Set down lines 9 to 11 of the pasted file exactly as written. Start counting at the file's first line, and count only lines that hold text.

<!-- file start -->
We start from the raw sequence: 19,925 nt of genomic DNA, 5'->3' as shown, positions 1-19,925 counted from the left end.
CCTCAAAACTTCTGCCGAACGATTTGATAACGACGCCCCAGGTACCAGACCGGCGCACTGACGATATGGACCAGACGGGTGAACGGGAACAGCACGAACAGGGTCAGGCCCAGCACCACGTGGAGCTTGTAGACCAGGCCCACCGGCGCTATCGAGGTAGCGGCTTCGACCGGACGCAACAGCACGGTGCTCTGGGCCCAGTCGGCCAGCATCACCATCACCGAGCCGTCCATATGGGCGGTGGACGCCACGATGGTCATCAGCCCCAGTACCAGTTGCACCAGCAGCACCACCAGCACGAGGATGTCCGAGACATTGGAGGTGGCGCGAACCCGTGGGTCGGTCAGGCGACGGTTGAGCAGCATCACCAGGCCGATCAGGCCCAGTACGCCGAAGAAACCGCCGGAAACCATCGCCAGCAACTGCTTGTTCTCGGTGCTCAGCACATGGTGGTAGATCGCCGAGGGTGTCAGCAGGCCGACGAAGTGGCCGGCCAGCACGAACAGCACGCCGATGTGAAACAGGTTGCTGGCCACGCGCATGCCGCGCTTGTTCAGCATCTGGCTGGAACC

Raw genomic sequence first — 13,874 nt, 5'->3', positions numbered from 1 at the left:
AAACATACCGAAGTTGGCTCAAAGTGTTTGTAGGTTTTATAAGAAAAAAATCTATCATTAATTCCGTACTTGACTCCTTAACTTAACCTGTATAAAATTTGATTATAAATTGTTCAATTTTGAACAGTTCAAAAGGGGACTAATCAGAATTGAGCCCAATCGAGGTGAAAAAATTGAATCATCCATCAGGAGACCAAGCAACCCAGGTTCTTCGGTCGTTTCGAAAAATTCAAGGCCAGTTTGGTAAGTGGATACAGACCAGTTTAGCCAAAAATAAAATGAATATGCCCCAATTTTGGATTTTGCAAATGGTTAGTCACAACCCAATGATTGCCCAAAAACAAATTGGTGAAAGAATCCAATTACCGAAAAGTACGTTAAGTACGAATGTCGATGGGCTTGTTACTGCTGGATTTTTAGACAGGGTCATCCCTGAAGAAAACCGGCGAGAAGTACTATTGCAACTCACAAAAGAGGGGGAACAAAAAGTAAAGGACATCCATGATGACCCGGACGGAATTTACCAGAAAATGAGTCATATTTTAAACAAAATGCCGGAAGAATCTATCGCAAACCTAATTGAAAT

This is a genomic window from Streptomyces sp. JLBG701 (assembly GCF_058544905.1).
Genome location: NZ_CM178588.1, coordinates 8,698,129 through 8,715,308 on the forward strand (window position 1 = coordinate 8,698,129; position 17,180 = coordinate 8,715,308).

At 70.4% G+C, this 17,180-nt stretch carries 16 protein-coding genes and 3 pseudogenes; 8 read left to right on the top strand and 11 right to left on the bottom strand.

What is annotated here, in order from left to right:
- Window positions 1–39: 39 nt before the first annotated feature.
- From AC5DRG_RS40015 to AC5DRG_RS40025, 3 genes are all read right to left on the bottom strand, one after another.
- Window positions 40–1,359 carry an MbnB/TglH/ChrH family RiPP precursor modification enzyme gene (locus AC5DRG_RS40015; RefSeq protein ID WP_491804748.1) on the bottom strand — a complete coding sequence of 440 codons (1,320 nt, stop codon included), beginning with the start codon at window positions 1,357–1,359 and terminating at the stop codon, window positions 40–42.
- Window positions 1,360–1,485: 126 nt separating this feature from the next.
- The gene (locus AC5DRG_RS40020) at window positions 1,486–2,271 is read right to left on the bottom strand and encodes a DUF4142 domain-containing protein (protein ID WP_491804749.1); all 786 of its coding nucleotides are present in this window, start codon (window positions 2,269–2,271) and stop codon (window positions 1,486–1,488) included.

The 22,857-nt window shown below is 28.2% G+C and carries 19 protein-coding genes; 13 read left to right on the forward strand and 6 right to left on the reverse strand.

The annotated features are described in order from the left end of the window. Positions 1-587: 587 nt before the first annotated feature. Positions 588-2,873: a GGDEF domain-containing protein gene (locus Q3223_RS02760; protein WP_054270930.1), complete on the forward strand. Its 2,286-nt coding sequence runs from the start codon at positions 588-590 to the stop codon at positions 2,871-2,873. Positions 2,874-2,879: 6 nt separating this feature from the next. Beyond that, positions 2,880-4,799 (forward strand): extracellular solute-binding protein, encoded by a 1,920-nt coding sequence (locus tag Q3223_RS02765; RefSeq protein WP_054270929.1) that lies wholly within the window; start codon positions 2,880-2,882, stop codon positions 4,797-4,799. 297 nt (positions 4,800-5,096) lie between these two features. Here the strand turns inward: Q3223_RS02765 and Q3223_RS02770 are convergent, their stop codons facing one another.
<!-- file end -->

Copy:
- Window positions 1–39: 39 nt before the first annotated feature.
- From AC5DRG_RS40015 to AC5DRG_RS40025, 3 genes are all read right to left on the bottom strand, one after another.
- Window positions 40–1,359 carry an MbnB/TglH/ChrH family RiPP precursor modification enzyme gene (locus AC5DRG_RS40015; RefSeq protein ID WP_491804748.1) on the bottom strand — a complete coding sequence of 440 codons (1,320 nt, stop codon included), beginning with the start codon at window positions 1,357–1,359 and terminating at the stop codon, window positions 40–42.